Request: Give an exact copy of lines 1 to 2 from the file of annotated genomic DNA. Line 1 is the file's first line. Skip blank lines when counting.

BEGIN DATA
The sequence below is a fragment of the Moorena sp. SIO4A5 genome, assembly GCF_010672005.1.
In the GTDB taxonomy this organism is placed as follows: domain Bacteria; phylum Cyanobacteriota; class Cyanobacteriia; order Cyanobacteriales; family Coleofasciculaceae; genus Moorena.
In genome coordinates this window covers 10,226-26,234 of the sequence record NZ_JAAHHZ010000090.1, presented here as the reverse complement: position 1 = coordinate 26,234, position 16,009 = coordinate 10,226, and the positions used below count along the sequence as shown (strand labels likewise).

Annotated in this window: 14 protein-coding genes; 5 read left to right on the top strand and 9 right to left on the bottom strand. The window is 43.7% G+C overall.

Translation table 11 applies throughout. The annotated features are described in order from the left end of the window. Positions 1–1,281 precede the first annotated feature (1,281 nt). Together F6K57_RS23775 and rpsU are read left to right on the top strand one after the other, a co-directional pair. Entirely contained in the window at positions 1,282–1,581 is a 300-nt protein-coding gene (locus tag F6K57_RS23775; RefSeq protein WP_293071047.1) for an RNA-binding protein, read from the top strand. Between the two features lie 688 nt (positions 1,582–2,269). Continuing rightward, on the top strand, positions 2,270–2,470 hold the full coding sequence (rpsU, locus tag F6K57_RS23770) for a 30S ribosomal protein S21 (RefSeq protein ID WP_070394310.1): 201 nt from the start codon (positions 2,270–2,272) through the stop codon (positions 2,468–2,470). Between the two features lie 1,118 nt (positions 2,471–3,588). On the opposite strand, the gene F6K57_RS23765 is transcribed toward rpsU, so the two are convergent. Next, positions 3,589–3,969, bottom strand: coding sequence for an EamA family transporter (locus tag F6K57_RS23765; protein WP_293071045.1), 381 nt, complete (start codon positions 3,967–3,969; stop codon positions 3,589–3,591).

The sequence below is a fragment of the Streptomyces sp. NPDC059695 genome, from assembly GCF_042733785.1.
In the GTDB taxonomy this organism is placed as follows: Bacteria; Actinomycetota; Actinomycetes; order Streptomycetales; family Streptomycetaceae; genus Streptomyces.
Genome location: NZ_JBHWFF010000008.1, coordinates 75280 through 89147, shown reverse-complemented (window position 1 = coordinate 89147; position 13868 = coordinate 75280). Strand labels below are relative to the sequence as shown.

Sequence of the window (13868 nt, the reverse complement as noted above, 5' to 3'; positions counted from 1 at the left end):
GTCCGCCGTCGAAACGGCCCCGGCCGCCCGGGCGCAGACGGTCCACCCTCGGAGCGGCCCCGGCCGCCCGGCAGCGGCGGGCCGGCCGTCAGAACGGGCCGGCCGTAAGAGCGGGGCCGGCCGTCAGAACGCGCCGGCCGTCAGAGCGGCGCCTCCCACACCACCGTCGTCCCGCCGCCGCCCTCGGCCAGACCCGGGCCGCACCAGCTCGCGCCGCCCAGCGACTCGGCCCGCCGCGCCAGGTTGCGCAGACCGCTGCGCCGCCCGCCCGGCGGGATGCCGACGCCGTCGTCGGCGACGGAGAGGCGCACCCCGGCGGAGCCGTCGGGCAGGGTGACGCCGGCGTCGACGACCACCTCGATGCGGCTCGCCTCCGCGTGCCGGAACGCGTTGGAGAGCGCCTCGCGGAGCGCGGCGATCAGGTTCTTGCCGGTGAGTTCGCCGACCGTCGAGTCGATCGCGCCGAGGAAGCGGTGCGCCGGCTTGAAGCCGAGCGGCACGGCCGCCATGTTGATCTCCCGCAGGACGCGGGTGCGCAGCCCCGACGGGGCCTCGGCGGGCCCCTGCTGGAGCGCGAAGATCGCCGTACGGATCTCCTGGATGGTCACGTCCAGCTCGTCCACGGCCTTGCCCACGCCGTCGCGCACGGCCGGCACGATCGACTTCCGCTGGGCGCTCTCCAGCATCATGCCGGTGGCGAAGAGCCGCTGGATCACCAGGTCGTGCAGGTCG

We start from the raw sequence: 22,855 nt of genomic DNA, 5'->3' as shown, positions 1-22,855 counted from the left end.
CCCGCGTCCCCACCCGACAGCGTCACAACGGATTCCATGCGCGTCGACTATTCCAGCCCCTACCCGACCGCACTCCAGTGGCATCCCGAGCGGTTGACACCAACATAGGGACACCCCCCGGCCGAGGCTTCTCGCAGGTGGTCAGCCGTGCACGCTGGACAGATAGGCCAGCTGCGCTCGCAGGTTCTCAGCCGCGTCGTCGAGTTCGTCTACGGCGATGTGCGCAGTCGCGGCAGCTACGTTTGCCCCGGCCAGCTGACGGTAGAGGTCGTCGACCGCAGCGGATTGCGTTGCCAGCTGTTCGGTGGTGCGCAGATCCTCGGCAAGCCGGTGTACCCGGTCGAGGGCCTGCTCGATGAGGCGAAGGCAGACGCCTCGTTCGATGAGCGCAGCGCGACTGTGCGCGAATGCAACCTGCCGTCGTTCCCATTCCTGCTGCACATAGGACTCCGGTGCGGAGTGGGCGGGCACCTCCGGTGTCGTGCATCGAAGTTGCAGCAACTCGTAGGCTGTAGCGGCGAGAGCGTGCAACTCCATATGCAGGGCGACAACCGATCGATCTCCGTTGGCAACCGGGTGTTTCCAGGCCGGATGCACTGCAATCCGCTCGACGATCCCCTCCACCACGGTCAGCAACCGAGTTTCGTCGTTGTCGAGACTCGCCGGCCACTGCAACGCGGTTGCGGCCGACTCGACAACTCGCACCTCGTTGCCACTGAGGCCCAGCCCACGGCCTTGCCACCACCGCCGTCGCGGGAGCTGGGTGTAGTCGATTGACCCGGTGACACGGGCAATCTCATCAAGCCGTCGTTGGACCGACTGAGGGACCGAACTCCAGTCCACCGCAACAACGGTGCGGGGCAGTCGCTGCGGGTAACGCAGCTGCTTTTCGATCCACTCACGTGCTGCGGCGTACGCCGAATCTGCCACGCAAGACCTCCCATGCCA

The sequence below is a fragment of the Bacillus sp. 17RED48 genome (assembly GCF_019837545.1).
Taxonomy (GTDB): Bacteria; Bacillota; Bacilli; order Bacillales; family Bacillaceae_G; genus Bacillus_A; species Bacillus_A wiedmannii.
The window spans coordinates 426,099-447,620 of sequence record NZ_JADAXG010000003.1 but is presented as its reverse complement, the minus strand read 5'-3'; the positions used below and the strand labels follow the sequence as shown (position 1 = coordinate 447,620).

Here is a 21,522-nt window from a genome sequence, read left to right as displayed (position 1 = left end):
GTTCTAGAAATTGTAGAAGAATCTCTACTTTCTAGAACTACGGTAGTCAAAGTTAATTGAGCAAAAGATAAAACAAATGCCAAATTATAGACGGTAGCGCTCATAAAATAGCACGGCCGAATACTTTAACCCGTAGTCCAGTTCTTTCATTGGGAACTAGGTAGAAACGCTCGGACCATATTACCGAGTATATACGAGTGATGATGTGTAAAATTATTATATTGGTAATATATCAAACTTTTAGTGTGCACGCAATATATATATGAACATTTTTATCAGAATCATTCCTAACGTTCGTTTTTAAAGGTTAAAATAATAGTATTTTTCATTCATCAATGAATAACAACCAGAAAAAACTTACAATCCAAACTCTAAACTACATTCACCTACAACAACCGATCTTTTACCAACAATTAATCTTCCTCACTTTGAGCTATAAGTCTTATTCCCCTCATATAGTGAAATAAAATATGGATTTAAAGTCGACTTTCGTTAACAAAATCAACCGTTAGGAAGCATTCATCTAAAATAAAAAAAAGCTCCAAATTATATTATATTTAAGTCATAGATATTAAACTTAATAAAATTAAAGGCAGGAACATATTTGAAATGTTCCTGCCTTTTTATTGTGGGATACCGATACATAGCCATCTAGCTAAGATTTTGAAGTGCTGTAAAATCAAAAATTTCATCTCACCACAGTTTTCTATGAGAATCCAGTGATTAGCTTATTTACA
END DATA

The sequence below is a fragment of the Moorena sp. SIO4A5 genome, assembly GCF_010672005.1.
In the GTDB taxonomy this organism is placed as follows: domain Bacteria; phylum Cyanobacteriota; class Cyanobacteriia; order Cyanobacteriales; family Coleofasciculaceae; genus Moorena.